For the selection panel, the choice was clear. Above all, the comptroller had to have the professional skills to run a huge finance department. To be sure, the ex-comptrollers had all come up through the political ranks: Harrison J. Goldin had been a state senator before he became New York City comptroller; H. Carl McCall had also been a state senator before his unsuccessful run for governor; and Ned Regan had been county executive of Erie, New York.

But their more recent careers seemed to reflect a tilt away from politics and toward finance. Goldin, for example, runs his own corporate-turnaround firm, Goldin Associates, and has worked on such prominent bankruptcies as Enron North America and Drexel Burnham Lambert. Both Regan and McCall, who runs Convent Capital, an investment firm, have served on several corporate boards. Indeed, McCall chaired the New York Stock Exchange’s compensation committee during the scandal surrounding former NYSE chairman Dick Grasso’s controversial pay package. (McCall did not return a phone call seeking comment for this story.)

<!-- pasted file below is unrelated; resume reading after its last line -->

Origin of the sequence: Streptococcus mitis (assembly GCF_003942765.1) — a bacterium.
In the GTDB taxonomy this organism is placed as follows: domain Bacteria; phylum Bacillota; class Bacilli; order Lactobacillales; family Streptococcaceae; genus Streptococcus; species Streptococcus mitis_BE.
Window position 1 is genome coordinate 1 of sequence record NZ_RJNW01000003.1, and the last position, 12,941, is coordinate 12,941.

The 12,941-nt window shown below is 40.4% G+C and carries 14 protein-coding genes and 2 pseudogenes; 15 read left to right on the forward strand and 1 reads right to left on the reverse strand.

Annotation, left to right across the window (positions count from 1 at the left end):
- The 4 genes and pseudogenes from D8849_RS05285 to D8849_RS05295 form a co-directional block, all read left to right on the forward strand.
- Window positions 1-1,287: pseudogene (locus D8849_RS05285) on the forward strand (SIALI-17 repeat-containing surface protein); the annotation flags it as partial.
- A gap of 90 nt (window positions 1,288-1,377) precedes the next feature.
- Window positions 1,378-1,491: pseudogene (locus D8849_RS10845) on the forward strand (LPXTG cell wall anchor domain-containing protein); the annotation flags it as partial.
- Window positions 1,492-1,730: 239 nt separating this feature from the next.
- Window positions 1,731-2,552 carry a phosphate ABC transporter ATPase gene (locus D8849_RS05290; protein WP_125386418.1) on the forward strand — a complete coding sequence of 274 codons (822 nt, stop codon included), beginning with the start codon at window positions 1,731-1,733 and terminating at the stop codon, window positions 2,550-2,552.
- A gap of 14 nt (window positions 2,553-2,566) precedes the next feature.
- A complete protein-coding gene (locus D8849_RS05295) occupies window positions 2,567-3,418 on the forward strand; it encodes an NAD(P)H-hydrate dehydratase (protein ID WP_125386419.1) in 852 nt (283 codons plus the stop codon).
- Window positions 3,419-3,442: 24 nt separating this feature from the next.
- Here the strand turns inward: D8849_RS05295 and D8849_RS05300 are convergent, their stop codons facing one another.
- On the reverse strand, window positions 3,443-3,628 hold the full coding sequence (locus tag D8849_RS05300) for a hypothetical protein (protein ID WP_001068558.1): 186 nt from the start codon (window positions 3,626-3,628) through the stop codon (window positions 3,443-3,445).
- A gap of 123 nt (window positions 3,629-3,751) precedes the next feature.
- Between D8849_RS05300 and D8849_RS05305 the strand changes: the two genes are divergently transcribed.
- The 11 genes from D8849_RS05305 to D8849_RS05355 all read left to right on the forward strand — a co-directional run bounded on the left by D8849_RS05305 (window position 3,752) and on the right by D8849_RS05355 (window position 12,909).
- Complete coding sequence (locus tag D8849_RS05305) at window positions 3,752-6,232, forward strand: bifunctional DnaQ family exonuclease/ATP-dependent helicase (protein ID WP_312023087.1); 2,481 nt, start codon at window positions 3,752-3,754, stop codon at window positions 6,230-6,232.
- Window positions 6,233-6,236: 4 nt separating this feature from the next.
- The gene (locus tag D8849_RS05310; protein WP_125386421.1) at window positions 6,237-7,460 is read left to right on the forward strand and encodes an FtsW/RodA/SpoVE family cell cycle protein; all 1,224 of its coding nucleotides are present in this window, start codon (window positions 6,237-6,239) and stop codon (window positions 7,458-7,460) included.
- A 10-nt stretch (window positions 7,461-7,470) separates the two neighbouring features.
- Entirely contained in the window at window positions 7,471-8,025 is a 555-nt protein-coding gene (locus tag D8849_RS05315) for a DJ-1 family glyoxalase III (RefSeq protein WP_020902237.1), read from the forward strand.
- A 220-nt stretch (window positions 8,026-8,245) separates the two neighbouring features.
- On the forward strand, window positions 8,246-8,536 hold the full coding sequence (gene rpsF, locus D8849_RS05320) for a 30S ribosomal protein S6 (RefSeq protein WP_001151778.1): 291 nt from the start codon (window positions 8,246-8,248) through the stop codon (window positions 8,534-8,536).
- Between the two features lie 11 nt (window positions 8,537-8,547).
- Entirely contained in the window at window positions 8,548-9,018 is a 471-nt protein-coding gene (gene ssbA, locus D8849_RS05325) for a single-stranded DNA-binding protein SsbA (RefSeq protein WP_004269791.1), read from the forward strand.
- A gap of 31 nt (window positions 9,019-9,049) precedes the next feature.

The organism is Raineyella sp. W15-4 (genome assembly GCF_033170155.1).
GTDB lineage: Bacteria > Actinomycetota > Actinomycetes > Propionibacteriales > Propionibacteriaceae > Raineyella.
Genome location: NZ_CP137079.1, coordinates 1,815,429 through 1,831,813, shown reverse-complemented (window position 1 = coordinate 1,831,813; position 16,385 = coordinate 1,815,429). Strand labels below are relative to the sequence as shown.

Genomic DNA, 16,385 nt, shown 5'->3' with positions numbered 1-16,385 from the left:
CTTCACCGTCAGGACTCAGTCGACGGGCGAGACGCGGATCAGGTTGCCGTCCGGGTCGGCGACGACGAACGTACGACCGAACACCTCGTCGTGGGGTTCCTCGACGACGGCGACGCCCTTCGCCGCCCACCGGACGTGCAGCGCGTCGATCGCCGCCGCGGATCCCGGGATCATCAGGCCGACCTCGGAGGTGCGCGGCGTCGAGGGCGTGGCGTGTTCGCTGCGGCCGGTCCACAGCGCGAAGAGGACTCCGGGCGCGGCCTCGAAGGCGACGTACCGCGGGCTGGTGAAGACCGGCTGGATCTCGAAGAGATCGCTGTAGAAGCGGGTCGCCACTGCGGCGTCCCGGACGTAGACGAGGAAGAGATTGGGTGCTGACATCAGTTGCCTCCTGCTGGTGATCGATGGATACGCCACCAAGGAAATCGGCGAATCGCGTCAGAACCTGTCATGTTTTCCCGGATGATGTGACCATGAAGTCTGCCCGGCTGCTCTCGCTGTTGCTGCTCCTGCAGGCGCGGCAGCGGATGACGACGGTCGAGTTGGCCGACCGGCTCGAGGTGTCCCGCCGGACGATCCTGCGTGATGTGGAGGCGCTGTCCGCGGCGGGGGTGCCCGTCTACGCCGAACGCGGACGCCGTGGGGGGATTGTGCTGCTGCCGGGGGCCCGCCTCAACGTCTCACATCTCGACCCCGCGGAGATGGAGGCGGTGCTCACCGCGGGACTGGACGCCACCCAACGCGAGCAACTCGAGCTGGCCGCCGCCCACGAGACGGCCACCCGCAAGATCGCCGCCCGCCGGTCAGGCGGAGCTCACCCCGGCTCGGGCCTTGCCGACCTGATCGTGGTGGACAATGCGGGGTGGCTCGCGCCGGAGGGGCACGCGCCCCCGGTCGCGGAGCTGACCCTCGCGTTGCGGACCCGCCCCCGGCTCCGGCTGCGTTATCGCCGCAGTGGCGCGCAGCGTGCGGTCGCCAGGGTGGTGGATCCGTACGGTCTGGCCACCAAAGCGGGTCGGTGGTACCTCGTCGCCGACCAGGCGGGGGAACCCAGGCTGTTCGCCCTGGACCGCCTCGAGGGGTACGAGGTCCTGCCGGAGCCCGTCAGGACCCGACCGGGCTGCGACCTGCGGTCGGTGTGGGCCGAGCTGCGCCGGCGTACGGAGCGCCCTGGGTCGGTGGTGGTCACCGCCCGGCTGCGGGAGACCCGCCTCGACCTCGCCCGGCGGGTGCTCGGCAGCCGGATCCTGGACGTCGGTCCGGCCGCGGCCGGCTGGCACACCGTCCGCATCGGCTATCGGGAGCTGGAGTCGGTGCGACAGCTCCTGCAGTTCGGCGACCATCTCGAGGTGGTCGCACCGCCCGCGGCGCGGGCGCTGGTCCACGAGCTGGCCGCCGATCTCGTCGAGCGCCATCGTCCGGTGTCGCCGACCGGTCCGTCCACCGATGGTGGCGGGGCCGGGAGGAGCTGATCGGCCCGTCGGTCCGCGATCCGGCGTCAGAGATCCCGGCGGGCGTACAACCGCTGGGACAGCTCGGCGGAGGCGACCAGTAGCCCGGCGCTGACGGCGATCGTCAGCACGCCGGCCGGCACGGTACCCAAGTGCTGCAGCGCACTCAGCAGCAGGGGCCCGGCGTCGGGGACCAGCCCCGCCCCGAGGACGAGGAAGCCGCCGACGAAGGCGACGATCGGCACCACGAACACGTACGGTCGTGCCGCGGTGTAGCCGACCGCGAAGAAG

In choosing three candidates from among 18 applicants for the state comptroller’s slot, the panel focused on finding “people who had experience administering a large and complicated organization and [in] other technical aspects,” including money management, accounting, and auditing, Goldin told Normally, in a general election in which the voters would choose the comptroller, political skills play a greater role in the job’s requirements, he said. After all, Goldin acknowledged, “he is a politician.”

But the panel was operating in an unusual situation: the need to pick a comptroller came about when Alan Hevesi stepped down in December after pleading guilty to a felony involving the improper use of the services of a state employee as a driver for his ill wife. By some accounts a prudent and successful manager of the city’s pensions, Hevesi had been reelected by a wide margin in November, despite the unfolding scandal. In that unsettled political climate, the panelists believed they should zero in on managerial and quantitative skills over political ones, according to Goldin.